Directed by Jack Waterman and assistant director El Royle, The Tempest follows the story of Prospero (Georgia Carney), the rightful Duke of Milan, and his daughter Miranda (Emma Hill). They are banished to sea following betrayal by Prospero’s brother Antonio (Tom Bass), and now live on an island.
Prospero rescues a sprite, Ariel (Harriet Taylor), who had been imprisoned by the witch Sycorax. Ariel is now bound to serve Prospero, but desperately wishes to be free.
The final inhabitant of the island is Caliban (Daisy Shuttleworth), the child of Sycorax and the devil, who is also unwillingly enslaved by Prospero. Following Prospero conjuring a storm to bring his enemies to him, comedic chaos ensues.
This performance dealt well with the multiple subplots of the play arising from Prospero’s storm, which can easily be confused. From the king’s son, Ferdinand (Nick Kane) falling in love with Miranda, to the comical duo of the court jester Trinculo (Gabrielle Kirk) and the butler Stefano (Emily Fitzpatrick), there is a lot going on to keep you entertained.
Kirk and Fitzpatrick were a fun comedy pair as they got drunk on beer from New Zealand Wines, sang chart toppers and plotted to kill Prospero with Caliban. The work done on the physicality of the ‘non-human’ characters of Ariel and Caliban was very effective and enhanced by some minimalistic but sophisticated makeup.
Particularly, the relationship portrayed between Prospero (Carney) and Ariel (Taylor) was beautiful and very believable; the affection was clear, and the moment Ariel was set free carried great poignancy.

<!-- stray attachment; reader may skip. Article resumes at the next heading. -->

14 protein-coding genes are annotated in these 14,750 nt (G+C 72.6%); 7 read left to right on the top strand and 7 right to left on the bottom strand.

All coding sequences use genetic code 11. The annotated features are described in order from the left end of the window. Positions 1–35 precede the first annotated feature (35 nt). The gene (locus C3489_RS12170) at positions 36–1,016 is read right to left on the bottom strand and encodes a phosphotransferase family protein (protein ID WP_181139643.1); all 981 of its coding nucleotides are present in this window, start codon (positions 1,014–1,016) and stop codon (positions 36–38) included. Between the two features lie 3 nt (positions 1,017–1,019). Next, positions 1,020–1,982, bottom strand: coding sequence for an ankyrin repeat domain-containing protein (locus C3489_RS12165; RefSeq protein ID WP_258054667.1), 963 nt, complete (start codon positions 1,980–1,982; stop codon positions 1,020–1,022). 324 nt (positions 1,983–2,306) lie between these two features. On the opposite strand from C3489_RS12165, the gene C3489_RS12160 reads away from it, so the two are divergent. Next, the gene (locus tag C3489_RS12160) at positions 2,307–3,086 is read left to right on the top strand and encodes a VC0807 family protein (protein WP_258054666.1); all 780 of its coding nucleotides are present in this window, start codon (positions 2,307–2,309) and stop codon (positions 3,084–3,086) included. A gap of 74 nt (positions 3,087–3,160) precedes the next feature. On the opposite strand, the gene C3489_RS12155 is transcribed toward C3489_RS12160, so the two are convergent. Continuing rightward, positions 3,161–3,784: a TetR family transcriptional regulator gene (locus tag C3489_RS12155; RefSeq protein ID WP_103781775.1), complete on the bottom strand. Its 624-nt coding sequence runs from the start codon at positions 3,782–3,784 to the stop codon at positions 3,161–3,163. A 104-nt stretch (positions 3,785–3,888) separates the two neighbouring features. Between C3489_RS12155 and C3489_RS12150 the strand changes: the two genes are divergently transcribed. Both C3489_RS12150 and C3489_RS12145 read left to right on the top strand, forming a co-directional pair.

A haunting and psychedelic atmosphere was created with live music inspired by, and including songs from, David Bowie. Use of live music definitely enhanced this performance of The Tempest, beginning with the opening of ‘Life on Mars’ sung largely a cappella by Daisy Shuttleworth and leading into a harrowing storm sequence by the band, and accompanied by strobe lighting.
Productions at The Globe often include live music, but this version had the unique quality of marrying rock, classical and funk (music arranged by Madeleine Brooks). Although the music was at some points a little too loud, it was such an entertaining addition and often portrayed the feeling on stage so well that you didn’t mind missing a sentence or two.
Antwerp was an ambitious and unorthodox venue, and it was impressive what was achieved with some fabric and fairy lights. A comparatively light-hearted Shakespeare play (due to the lack of body count) interestingly interpreted and well performed!